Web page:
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Versions: 00                                                            
Network Working Group                                Emmanuel Duros
Internet-Draft                                       Walid Dabbous
                                                     INRIA Sophia-Antipolis
                                                     November 1997



            Supporting Unidirectional Paths in the Internet

                   <draft-ietf-udlr-general-00.txt>




Status of this Memo

    This document is an Internet-Draft. Internet-Drafts are working
    documents of the Internet Engineering Task Force (IETF), its areas,
    and its working groups. Note that other groups may also distribute
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1. Introduction

   Many distributed applications may benefit from a high bandwidth
   connection to the Internet. However, this requires high bandwidth
   links between remotes sites.

   A low-cost solution to deliver high bandwidth services over wide
   geographical areas via the use of broadcast satellite networks has
   been proposed by [ASBD].

   However, this solution is based on low cost receivers with zero
   bandwidth return. Connection over the satellite link is therefore
   unidirectional. The integration of these satellite networks with the
   Internet requires changes in common routing protocols.





2. A new architecture



   The advantage of a satellite network is to provide high bandwidth

   services independent of the user's location over a large geographical

   area.



   A satellite network comprises two types of stations: feeds, which can

   both send and receive packets, and receivers, which can only receive

   packets.



   Every receiver is composed of a satellite dish oriented toward a

   geostationary satellite, connected via an interface either to a user

   station (in this case the access method is referred to as basic

   access) or to a router (in this case the access method is referred to

   as subnetwork access). The user station has another interface, and

   the router has one or more extra interfaces, connected to the

   Internet.  Note that the cost of the hardware is made up of the cost

   of the satellite dish and of the reception card.



   Information is sent from feeds to satellites and then broadcast to

   all the receivers that belong to the satellite coverage.



   Installing feeds in strategic positions over the Internet will create

   shorter paths and packets will be routed via the satellite network

   that offers a higher bandwidth.





2.1 Basic access



   Basic access corresponds to the case when each receiver has a

   satellite dish.  The user's station is also connected to the Internet

   via a telephone/modem (e.g. PPP connection). This station has

   therefore two IP addresses, one belonging to the satellite subnet

   (SAT.x) and the other to the regular connection subnet (INT.y). See

   Figure 1.





                             ___   ___

                             \__\OO\__\  Satellite

                              ^^    vv    Network

                              /       \

                    uplink   /         \

                            /           \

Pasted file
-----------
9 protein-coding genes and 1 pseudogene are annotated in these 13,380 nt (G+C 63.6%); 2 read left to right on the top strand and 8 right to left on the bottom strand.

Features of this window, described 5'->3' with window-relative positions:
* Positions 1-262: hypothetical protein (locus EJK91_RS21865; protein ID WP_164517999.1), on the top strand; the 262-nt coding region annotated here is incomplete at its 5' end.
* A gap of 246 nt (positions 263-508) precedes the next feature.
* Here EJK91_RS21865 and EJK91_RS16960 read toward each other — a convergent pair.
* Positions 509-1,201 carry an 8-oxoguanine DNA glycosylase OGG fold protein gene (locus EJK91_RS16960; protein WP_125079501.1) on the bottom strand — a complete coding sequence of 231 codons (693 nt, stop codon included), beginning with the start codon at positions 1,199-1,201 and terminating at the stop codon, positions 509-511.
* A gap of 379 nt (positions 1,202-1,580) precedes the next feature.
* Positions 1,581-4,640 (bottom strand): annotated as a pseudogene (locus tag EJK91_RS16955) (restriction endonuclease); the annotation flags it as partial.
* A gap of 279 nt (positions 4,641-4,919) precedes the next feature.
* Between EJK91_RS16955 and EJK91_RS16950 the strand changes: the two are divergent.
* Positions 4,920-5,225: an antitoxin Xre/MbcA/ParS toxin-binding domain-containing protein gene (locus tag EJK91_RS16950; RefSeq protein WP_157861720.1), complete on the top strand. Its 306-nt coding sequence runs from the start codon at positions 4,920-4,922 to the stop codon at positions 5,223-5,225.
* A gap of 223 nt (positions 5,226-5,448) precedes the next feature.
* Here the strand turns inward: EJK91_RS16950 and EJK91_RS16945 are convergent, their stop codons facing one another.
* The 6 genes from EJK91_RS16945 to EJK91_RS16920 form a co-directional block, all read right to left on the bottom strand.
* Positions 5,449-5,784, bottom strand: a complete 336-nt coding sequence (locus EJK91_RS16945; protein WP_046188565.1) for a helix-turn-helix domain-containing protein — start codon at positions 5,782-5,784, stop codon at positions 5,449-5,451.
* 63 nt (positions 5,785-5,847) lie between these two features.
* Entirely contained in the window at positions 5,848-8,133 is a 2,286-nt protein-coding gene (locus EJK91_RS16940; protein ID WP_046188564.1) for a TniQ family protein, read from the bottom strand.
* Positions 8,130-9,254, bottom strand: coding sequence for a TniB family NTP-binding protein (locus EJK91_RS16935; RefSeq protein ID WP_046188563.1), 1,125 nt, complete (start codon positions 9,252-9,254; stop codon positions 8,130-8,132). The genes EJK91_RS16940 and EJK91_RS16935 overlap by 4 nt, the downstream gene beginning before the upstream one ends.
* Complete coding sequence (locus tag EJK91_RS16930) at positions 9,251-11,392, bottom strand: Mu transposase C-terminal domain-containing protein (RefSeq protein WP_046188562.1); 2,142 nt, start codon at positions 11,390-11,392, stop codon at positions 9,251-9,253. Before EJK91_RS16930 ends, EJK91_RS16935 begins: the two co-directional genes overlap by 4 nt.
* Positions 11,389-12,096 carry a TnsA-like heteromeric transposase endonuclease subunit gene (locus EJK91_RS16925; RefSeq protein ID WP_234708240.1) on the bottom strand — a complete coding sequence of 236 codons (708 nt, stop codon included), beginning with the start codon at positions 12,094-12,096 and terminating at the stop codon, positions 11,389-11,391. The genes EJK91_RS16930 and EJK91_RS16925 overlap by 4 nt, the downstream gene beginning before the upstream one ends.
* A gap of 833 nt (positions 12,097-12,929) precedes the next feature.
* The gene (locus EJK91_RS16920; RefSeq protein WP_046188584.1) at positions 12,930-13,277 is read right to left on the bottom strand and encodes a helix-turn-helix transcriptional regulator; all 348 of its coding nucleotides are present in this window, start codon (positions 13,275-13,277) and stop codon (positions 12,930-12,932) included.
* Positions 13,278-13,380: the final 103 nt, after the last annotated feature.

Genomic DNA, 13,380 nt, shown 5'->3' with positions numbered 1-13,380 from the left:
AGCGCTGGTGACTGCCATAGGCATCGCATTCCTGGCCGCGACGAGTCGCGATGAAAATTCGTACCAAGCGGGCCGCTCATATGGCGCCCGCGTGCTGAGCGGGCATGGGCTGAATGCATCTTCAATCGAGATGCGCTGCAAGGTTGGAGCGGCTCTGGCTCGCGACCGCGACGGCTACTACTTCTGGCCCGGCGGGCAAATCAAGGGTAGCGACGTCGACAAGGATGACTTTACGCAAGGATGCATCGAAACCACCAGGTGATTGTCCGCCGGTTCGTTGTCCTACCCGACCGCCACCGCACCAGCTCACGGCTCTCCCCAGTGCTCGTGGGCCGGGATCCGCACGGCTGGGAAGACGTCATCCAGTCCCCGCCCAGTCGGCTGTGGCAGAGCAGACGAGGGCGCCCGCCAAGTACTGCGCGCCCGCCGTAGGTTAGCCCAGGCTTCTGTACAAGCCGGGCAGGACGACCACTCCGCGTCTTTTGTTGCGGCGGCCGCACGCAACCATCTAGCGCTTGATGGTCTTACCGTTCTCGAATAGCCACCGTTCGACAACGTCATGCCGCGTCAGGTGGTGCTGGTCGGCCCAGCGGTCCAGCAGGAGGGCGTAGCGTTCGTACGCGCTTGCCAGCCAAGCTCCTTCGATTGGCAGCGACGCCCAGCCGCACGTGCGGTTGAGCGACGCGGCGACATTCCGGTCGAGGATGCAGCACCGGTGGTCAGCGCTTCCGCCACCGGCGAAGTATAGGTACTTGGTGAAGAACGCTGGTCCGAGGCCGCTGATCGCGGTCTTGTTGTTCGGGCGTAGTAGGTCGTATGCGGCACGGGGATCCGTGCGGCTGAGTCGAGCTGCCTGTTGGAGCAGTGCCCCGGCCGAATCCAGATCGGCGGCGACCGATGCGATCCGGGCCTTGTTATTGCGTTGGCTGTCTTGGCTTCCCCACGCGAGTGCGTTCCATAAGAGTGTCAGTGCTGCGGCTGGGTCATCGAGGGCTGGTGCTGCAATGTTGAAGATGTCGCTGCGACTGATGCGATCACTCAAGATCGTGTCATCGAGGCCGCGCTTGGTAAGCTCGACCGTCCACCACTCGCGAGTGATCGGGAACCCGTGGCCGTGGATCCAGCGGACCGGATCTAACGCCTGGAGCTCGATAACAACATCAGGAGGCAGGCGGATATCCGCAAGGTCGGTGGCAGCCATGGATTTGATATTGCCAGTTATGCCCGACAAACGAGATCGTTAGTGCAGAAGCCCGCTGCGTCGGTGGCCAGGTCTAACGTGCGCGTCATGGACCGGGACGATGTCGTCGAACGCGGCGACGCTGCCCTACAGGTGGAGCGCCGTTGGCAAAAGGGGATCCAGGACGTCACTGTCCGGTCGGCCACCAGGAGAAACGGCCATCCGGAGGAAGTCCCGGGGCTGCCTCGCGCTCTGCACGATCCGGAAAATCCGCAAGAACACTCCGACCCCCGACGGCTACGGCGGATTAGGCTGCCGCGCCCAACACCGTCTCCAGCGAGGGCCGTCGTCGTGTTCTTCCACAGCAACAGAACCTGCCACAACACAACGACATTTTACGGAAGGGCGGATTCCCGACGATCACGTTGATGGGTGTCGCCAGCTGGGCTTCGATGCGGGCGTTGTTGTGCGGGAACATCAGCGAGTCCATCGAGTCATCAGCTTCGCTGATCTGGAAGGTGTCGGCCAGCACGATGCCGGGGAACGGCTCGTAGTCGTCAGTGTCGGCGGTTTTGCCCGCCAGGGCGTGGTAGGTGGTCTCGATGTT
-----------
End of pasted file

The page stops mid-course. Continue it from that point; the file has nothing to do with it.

/             \

                 Feed     /               \

                    ---- /           SAT.x V ----  User's

          ---======>|R1|                     |H1|  station

                    ----                     ----

                     /\                       /\ INT.y

                     ||                       ||

         Server      \/                       ||  (PPP connection)

           ----    -------------------------  ||

           |S1|<==>|    regular            |<==/

           ----    |         connections   |

                   -------------------------





                         Figure 1:  Basic access





   All requests to a remote server are sent via the phone line and

   responses from the server should be routed by a feed on the satellite

   network.





2.2 Subnetwork access



   Subnetwork access corresponds to the case when a subnet router has a

   satellite dish. See Figure 2. This router is then interconnected to

   the Internet via regular connections and to a subnetwork (such as R2

   in Figure 2).



                             ___   ___

                             \__\OO\__\  Satellite

   R1: Feed                   ^^    vv    Network

   R2: Receiver               /       \

                             /         \

                    uplink  /           \

                           /             \

                          /               \

                    ---- /                 V ----     -------------

          ---======>|R1|                     |R2|<===>| Subnetwork|<===---

                    ----                     ----     -------------

                     /\                       /\

                     ||                       ||

         Server      \/                       ||

           ----    -------------------------  ||

           |S1|<==>|    regular            |<==/

           ----    |         connections   |

                   -------------------------





                       Figure 2: Subnetwork access







   In that configuration only one satellite dish is required in order to

   serve a whole subnetwork. The management is also located in only one

   place, namely in the router.





3. Solutions



   For the basic access and the subnetwork access we propose solutions

   in order to handle unidirectional links.





3.1 A dynamic routing



   Satellite networks are able to cover nationwide areas and therefore

   address very important sets of receivers.